The North American construction industry began to experience a shortage of skilled labor in the 1980s, which has continued as a repetitive cyclic trend over the last three decades. Although this issue has received significant attention from researchers, less attention has been given to quantifying the impact of skilled labor availability on project performance. This study contributes to the body of knowledge by filling a gap in the existing literature by quantitatively modeling and elucidating the influence of skilled labor availability on construction project cost performance. Data from 97 construction projects completed in the United States and Canada were collected from two industry databases. The primary analysis shows that projects that experienced craft shortages underwent significantly higher growth in cost overruns compared with projects that did not. Further analysis on both databases returned two robust multiple regression models that demonstrate similar patterns of the risk that a skilled labor shortage poses to cost performance. By using data-combining techniques, two data sets were combined to obtain more reliable informative models. The primary benefit of this risk estimation is to enable project management teams to determine whether mitigation strategies are warranted to prevent potential shortfalls in project cost performance. Understanding the level of impact that craft shortages have on project performance can serve as a primary step in developing motivation for industry leaders, communities, and construction stakeholders to address the challenge of skilled labor shortage in construction industry.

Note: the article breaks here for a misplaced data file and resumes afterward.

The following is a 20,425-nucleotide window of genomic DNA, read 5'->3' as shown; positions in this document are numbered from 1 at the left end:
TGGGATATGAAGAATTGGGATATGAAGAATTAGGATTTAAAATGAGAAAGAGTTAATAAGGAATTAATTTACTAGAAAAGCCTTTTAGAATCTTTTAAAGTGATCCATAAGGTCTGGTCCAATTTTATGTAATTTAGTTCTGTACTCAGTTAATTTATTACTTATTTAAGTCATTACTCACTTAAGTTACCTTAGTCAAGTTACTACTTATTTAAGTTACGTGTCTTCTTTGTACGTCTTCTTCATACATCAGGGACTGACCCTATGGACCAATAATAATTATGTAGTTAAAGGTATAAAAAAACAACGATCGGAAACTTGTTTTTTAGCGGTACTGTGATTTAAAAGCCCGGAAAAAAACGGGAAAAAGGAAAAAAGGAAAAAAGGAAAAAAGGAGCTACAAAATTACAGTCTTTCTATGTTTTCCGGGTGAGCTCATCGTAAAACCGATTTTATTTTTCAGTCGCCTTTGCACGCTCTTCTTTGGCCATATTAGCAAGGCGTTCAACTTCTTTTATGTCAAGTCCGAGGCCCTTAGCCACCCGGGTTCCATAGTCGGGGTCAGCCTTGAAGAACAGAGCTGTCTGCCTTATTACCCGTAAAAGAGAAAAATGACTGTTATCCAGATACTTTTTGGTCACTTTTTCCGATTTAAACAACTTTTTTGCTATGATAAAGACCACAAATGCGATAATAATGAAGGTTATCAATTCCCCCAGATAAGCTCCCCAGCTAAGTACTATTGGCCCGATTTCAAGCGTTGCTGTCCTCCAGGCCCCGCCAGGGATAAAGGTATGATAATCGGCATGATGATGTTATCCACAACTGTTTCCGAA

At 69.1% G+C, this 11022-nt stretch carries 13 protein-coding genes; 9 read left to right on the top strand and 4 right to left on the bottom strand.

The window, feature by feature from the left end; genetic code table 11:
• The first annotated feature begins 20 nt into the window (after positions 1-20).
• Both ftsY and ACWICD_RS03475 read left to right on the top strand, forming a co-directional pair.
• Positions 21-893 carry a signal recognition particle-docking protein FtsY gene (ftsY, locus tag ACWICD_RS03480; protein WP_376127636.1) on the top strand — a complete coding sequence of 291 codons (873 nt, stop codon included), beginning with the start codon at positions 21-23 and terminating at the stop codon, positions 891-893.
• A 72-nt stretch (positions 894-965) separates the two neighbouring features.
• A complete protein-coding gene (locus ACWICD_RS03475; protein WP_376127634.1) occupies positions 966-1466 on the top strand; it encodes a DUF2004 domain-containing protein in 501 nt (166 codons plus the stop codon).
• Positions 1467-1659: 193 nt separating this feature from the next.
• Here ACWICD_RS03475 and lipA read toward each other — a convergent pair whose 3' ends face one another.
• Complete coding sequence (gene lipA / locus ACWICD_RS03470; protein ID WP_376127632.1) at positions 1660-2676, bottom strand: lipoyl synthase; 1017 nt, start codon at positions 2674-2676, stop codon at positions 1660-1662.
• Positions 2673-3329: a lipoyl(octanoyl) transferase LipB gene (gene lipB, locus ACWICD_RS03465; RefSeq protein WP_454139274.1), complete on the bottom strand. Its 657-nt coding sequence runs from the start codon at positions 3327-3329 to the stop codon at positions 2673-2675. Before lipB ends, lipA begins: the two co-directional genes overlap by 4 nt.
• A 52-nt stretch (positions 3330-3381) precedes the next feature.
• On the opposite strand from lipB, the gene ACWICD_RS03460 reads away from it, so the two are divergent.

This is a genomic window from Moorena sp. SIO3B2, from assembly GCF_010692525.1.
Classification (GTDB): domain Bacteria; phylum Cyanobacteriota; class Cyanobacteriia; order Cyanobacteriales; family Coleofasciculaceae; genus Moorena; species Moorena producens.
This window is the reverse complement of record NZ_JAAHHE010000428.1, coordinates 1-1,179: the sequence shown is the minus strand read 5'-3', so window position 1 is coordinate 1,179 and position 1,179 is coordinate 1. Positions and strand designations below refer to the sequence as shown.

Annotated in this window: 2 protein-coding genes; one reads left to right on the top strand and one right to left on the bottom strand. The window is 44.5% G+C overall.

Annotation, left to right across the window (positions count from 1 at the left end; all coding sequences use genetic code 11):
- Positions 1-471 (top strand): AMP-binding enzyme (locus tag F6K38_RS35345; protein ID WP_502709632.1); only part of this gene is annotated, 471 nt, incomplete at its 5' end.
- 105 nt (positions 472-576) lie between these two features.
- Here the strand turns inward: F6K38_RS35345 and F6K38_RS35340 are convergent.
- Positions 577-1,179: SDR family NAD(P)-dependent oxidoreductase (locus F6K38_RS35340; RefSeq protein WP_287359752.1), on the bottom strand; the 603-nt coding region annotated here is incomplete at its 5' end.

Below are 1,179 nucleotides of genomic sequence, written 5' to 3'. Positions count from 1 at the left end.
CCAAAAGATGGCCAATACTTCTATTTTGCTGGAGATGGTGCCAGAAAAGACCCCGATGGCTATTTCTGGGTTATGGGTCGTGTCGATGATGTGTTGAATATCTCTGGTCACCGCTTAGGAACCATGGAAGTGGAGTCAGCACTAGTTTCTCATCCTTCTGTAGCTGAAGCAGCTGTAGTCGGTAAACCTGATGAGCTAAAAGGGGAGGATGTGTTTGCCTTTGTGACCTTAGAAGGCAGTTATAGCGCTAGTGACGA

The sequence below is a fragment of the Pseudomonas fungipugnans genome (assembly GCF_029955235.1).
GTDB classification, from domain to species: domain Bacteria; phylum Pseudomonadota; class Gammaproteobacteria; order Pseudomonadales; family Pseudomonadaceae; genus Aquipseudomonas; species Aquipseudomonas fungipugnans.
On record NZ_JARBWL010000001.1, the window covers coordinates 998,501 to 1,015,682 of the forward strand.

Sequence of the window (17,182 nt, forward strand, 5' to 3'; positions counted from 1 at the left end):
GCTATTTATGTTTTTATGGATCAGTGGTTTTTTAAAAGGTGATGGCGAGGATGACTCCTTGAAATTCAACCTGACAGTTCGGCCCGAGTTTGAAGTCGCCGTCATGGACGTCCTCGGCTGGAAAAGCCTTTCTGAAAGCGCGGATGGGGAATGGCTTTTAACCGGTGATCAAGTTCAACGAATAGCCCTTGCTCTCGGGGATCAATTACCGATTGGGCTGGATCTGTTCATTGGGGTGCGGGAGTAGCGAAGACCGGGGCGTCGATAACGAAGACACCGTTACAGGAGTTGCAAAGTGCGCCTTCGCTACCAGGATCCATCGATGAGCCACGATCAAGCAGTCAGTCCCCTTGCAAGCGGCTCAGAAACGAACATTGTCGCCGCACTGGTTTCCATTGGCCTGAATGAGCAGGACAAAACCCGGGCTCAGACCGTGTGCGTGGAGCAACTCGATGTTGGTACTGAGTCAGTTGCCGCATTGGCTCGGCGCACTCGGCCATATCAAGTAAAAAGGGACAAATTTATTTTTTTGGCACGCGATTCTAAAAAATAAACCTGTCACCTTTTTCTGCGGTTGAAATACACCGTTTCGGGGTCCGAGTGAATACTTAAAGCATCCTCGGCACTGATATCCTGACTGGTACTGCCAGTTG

|Journal||Journal of Construction Engineering and Management|
|State||Published - Jul 1 2018|
Bibliographical notePublisher Copyright:
© 2018 American Society of Civil Engineers.
- Craft labor
- Data combining
- Risk assessment
- Skills shortage
ASJC Scopus subject areas
- Civil and Structural Engineering
- Building and Construction
- Industrial relations
- Strategy and Management